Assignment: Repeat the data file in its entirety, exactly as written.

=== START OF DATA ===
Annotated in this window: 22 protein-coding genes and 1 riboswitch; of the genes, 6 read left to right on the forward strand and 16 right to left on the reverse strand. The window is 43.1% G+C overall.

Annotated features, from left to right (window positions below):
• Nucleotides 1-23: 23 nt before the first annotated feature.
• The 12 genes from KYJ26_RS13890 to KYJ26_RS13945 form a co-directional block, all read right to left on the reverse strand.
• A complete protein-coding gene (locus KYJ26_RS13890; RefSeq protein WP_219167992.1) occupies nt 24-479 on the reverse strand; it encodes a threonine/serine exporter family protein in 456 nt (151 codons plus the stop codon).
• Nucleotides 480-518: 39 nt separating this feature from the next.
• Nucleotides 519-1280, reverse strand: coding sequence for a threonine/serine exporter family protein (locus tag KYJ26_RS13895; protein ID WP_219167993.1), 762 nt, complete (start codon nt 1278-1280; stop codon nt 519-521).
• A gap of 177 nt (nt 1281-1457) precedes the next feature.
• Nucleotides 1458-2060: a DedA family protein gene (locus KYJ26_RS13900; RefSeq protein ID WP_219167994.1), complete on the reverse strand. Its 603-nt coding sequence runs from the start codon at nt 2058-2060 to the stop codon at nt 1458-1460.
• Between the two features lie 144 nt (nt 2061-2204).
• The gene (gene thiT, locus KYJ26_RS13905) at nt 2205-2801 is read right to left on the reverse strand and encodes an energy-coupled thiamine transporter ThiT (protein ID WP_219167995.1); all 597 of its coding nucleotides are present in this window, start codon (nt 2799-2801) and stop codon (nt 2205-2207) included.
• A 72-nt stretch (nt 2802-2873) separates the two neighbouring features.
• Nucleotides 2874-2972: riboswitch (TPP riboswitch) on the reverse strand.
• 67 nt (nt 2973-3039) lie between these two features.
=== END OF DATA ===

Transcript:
Annotated in this window: 22 protein-coding genes and 1 riboswitch; of the genes, 6 read left to right on the forward strand and 16 right to left on the reverse strand. The window is 43.1% G+C overall.

Annotated features, from left to right (window positions below):
• Nucleotides 1-23: 23 nt before the first annotated feature.
• The 12 genes from KYJ26_RS13890 to KYJ26_RS13945 form a co-directional block, all read right to left on the reverse strand.
• A complete protein-coding gene (locus KYJ26_RS13890; RefSeq protein WP_219167992.1) occupies nt 24-479 on the reverse strand; it encodes a threonine/serine exporter family protein in 456 nt (151 codons plus the stop codon).
• Nucleotides 480-518: 39 nt separating this feature from the next.
• Nucleotides 519-1280, reverse strand: coding sequence for a threonine/serine exporter family protein (locus tag KYJ26_RS13895; protein ID WP_219167993.1), 762 nt, complete (start codon nt 1278-1280; stop codon nt 519-521).
• A gap of 177 nt (nt 1281-1457) precedes the next feature.
• Nucleotides 1458-2060: a DedA family protein gene (locus KYJ26_RS13900; RefSeq protein ID WP_219167994.1), complete on the reverse strand. Its 603-nt coding sequence runs from the start codon at nt 2058-2060 to the stop codon at nt 1458-1460.
• Between the two features lie 144 nt (nt 2061-2204).
• The gene (gene thiT, locus KYJ26_RS13905) at nt 2205-2801 is read right to left on the reverse strand and encodes an energy-coupled thiamine transporter ThiT (protein ID WP_219167995.1); all 597 of its coding nucleotides are present in this window, start codon (nt 2799-2801) and stop codon (nt 2205-2207) included.
• A 72-nt stretch (nt 2802-2873) separates the two neighbouring features.
• Nucleotides 2874-2972: riboswitch (TPP riboswitch) on the reverse strand.
• 67 nt (nt 2973-3039) lie between these two features.